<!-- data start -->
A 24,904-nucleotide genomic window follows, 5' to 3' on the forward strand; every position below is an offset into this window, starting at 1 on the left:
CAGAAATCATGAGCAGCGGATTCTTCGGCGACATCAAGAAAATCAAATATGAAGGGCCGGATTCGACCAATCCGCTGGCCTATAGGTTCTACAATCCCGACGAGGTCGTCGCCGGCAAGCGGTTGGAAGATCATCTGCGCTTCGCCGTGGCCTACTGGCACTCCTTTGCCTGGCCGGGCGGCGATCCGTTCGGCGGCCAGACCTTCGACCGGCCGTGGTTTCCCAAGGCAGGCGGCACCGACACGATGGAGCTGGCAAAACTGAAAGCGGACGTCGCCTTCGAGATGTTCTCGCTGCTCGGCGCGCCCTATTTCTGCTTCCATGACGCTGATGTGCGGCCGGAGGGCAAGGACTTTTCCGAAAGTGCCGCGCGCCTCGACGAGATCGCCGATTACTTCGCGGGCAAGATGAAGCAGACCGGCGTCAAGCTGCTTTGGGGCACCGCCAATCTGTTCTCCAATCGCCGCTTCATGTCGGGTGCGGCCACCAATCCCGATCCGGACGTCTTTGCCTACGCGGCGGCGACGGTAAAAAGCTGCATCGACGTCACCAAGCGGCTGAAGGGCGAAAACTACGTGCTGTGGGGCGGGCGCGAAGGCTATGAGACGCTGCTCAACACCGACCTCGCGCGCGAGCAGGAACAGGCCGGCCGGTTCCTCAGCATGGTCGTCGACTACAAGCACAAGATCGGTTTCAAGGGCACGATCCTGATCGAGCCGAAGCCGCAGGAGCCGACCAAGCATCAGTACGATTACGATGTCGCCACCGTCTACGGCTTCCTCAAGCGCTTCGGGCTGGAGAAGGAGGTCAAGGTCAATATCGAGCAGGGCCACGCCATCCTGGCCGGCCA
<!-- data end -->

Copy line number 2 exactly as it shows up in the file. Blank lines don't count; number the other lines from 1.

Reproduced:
CAGAAATCATGAGCAGCGGATTCTTCGGCGACATCAAGAAAATCAAATATGAAGGGCCGGATTCGACCAATCCGCTGGCCTATAGGTTCTACAATCCCGACGAGGTCGTCGCCGGCAAGCGGTTGGAAGATCATCTGCGCTTCGCCGTGGCCTACTGGCACTCCTTTGCCTGGCCGGGCGGCGATCCGTTCGGCGGCCAGACCTTCGACCGGCCGTGGTTTCCCAAGGCAGGCGGCACCGACACGATGGAGCTGGCAAAACTGAAAGCGGACGTCGCCTTCGAGATGTTCTCGCTGCTCGGCGCGCCCTATTTCTGCTTCCATGACGCTGATGTGCGGCCGGAGGGCAAGGACTTTTCCGAAAGTGCCGCGCGCCTCGACGAGATCGCCGATTACTTCGCGGGCAAGATGAAGCAGACCGGCGTCAAGCTGCTTTGGGGCACCGCCAATCTGTTCTCCAATCGCCGCTTCATGTCGGGTGCGGCCACCAATCCCGATCCGGACGTCTTTGCCTACGCGGCGGCGACGGTAAAAAGCTGCATCGACGTCACCAAGCGGCTGAAGGGCGAAAACTACGTGCTGTGGGGCGGGCGCGAAGGCTATGAGACGCTGCTCAACACCGACCTCGCGCGCGAGCAGGAACAGGCCGGCCGGTTCCTCAGCATGGTCGTCGACTACAAGCACAAGATCGGTTTCAAGGGCACGATCCTGATCGAGCCGAAGCCGCAGGAGCCGACCAAGCATCAGTACGATTACGATGTCGCCACCGTCTACGGCTTCCTCAAGCGCTTCGGGCTGGAGAAGGAGGTCAAGGTCAATATCGAGCAGGGCCACGCCATCCTGGCCGGCCA